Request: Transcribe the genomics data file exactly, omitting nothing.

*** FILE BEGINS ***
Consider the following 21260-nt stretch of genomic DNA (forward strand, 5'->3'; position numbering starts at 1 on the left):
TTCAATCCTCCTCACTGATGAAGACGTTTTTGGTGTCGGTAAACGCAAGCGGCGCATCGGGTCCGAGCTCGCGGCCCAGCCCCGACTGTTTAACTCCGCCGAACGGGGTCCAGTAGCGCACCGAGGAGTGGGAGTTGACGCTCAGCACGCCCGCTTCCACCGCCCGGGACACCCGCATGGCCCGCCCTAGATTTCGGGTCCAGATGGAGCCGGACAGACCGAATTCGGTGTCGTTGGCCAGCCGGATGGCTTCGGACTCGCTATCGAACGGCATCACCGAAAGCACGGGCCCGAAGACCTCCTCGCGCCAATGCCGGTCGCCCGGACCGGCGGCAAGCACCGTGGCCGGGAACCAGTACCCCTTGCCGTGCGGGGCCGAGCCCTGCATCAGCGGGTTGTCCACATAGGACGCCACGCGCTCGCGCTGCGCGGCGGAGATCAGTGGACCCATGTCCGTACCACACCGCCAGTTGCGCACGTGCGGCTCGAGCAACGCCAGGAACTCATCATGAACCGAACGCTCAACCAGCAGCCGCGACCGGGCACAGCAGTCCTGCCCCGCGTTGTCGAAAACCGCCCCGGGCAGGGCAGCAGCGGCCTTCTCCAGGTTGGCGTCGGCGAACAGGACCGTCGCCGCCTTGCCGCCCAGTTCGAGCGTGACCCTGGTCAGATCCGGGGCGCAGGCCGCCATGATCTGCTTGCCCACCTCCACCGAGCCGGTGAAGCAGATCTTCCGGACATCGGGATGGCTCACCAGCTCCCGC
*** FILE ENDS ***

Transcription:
Consider the following 21260-nt stretch of genomic DNA (forward strand, 5'->3'; position numbering starts at 1 on the left):
TTCAATCCTCCTCACTGATGAAGACGTTTTTGGTGTCGGTAAACGCAAGCGGCGCATCGGGTCCGAGCTCGCGGCCCAGCCCCGACTGTTTAACTCCGCCGAACGGGGTCCAGTAGCGCACCGAGGAGTGGGAGTTGACGCTCAGCACGCCCGCTTCCACCGCCCGGGACACCCGCATGGCCCGCCCTAGATTTCGGGTCCAGATGGAGCCGGACAGACCGAATTCGGTGTCGTTGGCCAGCCGGATGGCTTCGGACTCGCTATCGAACGGCATCACCGAAAGCACGGGCCCGAAGACCTCCTCGCGCCAATGCCGGTCGCCCGGACCGGCGGCAAGCACCGTGGCCGGGAACCAGTACCCCTTGCCGTGCGGGGCCGAGCCCTGCATCAGCGGGTTGTCCACATAGGACGCCACGCGCTCGCGCTGCGCGGCGGAGATCAGTGGACCCATGTCCGTACCACACCGCCAGTTGCGCACGTGCGGCTCGAGCAACGCCAGGAACTCATCATGAACCGAACGCTCAACCAGCAGCCGCGACCGGGCACAGCAGTCCTGCCCCGCGTTGTCGAAAACCGCCCCGGGCAGGGCAGCAGCGGCCTTCTCCAGGTTGGCGTCGGCGAACAGGACCGTCGCCGCCTTGCCGCCCAGTTCGAGCGTGACCCTGGTCAGATCCGGGGCGCAGGCCGCCATGATCTGCTTGCCCACCTCCACCGAGCCGGTGAAGCAGATCTTCCGGACATCGGGATGGCTCACCAGCTCCCGC